Sometimes evil is a chameleon.
Recently I have been studying the prophets, and their view of justice. Reading and reflecting on their words has led me to ask what the modern Church needs to hear from them. As a Missions Pastor, injustice (and the proper Christian response to it) is something that I think about and deal with on a daily basis. The prophetic indictments against the people of God for their failure to follow his commands to care for the poor and marginalized are always chilling for me to read. This week I was struck by the simple command given through the prophet Amos, “Hate evil, and love good…” 1
It strikes me that while this command seems so simple, it is actually one that is very difficult for the American Christian to follow. What are the “evils” that we are most challenged by? There are plenty of obvious evils to apply this verse to, things like murder, lying, and sexual sin, and those are the ones that tend to get our attention, but the more insidious danger that I see facing the American Church is the prioritization of the American Dream, the pursuit of our own welfare and contentment at the expense of helping the truly desperate.
It’s dangerous because none of the individual aspects of the American Dream appear to be “evil,” and in fact, most of them are not. Providing for and protecting your family, being a hard worker, and being a good steward of your resources are actually good things. They only become evil when they are allowed to become ultimatethings, which is what I fear has happened to a large percentage of American Christians. Evil has become a chameleon, blending in with things that are good.
The prophets speak against Israel’s failure to help the poor and downtrodden. This was a certainly a failure to keep the Sinaitic Covenant, but it was also a failure to apply the Abrahamic covenant, in which Abraham was promised blessings which were ultimately meant to bless the world. The People of God have always been a funnel; a conduit for God’s blessing to flow out to the world. The Church in this country has been materially blessed to a truly unprecedented degree, and that blessing should be directed out from us to the world in the name of Jesus, not hoarded. The temptation to fill our houses and garages with blessings in the name of security and comfort is not just too much of a good thing; it is an evil thing. In fact, it calls to mind one of the woes of another prophet, Isaiah: “Woe to those who join house to house, who add field to field, until there is no more room, and you are made to dwell alone in the midst of the land.”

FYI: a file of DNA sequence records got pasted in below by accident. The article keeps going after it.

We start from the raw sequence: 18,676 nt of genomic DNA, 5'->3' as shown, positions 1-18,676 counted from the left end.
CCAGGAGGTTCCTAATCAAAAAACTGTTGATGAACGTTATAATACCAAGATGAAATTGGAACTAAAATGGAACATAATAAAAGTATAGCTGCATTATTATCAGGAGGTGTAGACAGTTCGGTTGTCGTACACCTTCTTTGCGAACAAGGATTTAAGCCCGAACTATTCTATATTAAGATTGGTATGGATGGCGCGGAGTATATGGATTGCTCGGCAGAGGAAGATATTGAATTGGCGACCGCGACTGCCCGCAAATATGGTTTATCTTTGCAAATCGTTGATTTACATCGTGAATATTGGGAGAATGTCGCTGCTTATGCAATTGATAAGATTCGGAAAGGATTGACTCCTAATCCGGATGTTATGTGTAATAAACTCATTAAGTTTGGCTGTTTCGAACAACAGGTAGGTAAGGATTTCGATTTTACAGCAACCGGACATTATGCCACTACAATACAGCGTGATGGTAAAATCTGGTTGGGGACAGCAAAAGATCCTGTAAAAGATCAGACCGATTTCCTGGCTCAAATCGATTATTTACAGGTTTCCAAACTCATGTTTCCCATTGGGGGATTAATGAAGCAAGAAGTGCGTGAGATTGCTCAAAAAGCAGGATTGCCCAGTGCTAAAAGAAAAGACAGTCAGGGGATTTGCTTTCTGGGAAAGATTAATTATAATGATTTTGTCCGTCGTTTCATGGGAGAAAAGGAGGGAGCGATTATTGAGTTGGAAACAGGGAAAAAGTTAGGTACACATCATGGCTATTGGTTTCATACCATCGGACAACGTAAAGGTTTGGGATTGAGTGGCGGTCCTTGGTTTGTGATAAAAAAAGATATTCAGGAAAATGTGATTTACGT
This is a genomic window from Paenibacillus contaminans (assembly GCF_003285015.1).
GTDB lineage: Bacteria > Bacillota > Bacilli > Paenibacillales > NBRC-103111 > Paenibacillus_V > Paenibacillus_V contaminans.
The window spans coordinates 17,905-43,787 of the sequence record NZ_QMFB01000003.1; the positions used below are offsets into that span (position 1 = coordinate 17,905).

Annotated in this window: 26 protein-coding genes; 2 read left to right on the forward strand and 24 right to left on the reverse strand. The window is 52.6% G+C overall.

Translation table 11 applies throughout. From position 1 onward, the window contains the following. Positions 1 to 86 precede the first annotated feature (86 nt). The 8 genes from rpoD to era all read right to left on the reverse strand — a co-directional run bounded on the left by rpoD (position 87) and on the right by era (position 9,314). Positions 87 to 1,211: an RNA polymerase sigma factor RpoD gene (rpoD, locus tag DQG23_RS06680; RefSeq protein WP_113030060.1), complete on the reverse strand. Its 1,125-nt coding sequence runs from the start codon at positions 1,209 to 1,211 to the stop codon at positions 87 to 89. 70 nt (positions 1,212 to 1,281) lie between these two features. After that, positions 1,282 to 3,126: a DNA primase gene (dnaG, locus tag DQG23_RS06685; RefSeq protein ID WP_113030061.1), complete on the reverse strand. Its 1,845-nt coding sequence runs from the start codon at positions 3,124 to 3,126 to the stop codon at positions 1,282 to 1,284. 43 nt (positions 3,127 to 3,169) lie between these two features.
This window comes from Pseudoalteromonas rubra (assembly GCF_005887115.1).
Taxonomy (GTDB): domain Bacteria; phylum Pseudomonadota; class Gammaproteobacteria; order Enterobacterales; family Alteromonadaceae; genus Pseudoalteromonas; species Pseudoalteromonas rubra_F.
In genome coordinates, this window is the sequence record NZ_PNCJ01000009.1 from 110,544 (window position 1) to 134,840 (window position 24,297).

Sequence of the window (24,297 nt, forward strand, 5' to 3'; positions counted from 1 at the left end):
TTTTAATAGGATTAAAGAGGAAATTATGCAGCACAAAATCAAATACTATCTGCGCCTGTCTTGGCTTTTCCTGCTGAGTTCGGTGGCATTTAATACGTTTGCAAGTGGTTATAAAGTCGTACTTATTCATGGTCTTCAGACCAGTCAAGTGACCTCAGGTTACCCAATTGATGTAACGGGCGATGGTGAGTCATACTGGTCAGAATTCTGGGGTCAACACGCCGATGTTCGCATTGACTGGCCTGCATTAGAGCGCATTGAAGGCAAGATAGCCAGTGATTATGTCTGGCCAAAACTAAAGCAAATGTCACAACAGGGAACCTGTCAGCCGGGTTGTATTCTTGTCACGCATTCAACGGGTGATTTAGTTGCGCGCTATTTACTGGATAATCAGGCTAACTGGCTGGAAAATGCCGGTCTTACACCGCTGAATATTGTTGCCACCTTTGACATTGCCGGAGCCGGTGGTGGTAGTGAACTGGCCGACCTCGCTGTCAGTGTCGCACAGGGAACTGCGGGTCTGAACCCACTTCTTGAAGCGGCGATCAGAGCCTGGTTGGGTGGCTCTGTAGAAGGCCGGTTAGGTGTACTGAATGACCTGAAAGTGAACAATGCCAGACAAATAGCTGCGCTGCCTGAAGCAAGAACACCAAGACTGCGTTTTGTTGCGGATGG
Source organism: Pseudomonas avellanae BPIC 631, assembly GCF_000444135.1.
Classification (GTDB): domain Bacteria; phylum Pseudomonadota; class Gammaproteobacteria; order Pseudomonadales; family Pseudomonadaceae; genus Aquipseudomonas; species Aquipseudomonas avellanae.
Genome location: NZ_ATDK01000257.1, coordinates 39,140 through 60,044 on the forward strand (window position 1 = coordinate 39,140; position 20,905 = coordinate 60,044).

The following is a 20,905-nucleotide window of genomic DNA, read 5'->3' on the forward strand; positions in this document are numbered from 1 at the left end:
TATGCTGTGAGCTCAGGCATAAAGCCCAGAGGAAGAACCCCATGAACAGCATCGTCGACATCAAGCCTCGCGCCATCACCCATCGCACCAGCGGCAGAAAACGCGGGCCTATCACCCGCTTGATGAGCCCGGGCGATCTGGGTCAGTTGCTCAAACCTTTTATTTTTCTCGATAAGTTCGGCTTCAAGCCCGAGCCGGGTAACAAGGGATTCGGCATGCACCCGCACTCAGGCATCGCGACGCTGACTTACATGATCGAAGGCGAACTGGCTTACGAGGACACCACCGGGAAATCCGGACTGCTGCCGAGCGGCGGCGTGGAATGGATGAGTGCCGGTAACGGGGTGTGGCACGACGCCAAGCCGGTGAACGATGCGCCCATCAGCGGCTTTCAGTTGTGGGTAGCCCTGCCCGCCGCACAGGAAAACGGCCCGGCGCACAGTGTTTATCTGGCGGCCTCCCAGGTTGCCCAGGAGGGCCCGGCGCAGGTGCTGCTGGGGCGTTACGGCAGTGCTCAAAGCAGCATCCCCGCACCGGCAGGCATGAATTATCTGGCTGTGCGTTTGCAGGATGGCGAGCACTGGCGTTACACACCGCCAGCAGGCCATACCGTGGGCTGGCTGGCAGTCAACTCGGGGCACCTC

I am convinced that the Church desperately needs to repent of our disproportionate accumulation of wealth, and actively pursue using the resources that we have been blessed with to expand the Kingdom of God and ease the burden of the downtrodden. This may be the first step for the American Christian to cease to do evil, and learn to do good.
1 Amos 5:15a, ESV
2 Isaiah 5:8, ESV